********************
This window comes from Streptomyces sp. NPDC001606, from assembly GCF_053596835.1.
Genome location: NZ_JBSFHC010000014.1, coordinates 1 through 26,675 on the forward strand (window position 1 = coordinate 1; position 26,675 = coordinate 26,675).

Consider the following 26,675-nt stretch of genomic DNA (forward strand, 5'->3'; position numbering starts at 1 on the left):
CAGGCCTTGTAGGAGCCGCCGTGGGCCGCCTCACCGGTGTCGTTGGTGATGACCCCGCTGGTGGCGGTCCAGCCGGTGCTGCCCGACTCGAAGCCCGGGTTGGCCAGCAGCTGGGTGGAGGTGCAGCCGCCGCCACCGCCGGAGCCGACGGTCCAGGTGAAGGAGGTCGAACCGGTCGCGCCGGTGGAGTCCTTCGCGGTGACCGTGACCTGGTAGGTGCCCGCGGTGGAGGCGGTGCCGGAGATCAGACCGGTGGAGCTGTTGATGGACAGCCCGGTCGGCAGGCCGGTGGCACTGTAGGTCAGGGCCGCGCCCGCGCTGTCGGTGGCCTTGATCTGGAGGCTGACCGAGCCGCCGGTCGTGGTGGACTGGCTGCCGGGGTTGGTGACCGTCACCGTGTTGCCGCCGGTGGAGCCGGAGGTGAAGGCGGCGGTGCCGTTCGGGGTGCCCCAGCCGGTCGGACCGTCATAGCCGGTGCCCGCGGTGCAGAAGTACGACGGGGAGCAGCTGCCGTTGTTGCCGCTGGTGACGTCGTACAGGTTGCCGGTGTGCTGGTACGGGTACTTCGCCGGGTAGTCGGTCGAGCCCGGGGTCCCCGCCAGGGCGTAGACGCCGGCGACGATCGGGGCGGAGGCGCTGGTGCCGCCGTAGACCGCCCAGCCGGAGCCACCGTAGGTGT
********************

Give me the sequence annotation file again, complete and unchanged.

This window comes from Streptomyces sp. NPDC001606, from assembly GCF_053596835.1.
Genome location: NZ_JBSFHC010000014.1, coordinates 1 through 26,675 on the forward strand (window position 1 = coordinate 1; position 26,675 = coordinate 26,675).

Consider the following 26,675-nt stretch of genomic DNA (forward strand, 5'->3'; position numbering starts at 1 on the left):
CAGGCCTTGTAGGAGCCGCCGTGGGCCGCCTCACCGGTGTCGTTGGTGATGACCCCGCTGGTGGCGGTCCAGCCGGTGCTGCCCGACTCGAAGCCCGGGTTGGCCAGCAGCTGGGTGGAGGTGCAGCCGCCGCCACCGCCGGAGCCGACGGTCCAGGTGAAGGAGGTCGAACCGGTCGCGCCGGTGGAGTCCTTCGCGGTGACCGTGACCTGGTAGGTGCCCGCGGTGGAGGCGGTGCCGGAGATCAGACCGGTGGAGCTGTTGATGGACAGCCCGGTCGGCAGGCCGGTGGCACTGTAGGTCAGGGCCGCGCCCGCGCTGTCGGTGGCCTTGATCTGGAGGCTGACCGAGCCGCCGGTCGTGGTGGACTGGCTGCCGGGGTTGGTGACCGTCACCGTGTTGCCGCCGGTGGAGCCGGAGGTGAAGGCGGCGGTGCCGTTCGGGGTGCCCCAGCCGGTCGGACCGTCATAGCCGGTGCCCGCGGTGCAGAAGTACGACGGGGAGCAGCTGCCGTTGTTGCCGCTGGTGACGTCGTACAGGTTGCCGGTGTGCTGGTACGGGTACTTCGCCGGGTAGTCGGTCGAGCCCGGGGTCCCCGCCAGGGCGTAGACGCCGGCGACGATCGGGGCGGAGGCGCTGGTGCCGCCGTAGACCGCCCAGCCGGAGCCACCGTAGGTGT